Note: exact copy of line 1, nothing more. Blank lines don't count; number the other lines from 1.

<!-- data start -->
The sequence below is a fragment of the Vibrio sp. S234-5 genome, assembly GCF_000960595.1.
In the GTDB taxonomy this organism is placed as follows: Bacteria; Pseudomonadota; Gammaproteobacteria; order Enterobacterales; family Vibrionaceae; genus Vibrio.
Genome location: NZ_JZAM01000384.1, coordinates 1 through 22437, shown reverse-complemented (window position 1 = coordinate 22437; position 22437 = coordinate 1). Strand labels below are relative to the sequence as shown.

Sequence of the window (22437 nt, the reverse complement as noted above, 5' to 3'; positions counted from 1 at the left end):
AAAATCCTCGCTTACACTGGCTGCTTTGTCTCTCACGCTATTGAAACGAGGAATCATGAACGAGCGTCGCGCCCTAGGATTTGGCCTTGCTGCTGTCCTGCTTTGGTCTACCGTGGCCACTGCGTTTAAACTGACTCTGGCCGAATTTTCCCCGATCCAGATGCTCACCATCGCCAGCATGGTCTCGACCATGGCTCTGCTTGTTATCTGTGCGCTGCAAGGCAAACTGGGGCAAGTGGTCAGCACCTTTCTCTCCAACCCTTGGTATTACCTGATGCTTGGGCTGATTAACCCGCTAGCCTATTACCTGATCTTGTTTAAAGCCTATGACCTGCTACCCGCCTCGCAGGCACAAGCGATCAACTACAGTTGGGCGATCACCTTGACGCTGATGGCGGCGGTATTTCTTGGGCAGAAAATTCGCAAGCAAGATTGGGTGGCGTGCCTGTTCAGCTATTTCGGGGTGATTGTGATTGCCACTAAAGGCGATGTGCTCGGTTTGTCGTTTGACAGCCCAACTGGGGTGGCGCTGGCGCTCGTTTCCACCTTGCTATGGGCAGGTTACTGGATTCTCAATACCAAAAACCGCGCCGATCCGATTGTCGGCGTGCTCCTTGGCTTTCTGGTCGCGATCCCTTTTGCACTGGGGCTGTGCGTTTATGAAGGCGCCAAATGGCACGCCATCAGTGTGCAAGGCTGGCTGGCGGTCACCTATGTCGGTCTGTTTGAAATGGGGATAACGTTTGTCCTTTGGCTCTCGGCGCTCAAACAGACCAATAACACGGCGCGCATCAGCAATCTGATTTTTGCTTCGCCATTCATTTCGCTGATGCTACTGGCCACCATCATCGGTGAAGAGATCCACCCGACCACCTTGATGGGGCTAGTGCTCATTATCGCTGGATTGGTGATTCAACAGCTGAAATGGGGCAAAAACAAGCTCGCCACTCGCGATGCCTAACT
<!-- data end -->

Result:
The sequence below is a fragment of the Vibrio sp. S234-5 genome, assembly GCF_000960595.1.